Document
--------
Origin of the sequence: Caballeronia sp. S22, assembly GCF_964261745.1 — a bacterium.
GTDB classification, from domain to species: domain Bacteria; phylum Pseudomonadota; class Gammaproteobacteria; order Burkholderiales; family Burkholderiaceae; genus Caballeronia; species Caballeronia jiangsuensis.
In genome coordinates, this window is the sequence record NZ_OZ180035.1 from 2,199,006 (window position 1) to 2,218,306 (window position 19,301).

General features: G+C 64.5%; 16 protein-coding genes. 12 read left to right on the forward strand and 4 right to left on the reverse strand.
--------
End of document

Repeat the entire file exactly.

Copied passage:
Origin of the sequence: Caballeronia sp. S22, assembly GCF_964261745.1 — a bacterium.
GTDB classification, from domain to species: domain Bacteria; phylum Pseudomonadota; class Gammaproteobacteria; order Burkholderiales; family Burkholderiaceae; genus Caballeronia; species Caballeronia jiangsuensis.
In genome coordinates, this window is the sequence record NZ_OZ180035.1 from 2,199,006 (window position 1) to 2,218,306 (window position 19,301).

General features: G+C 64.5%; 16 protein-coding genes. 12 read left to right on the forward strand and 4 right to left on the reverse strand.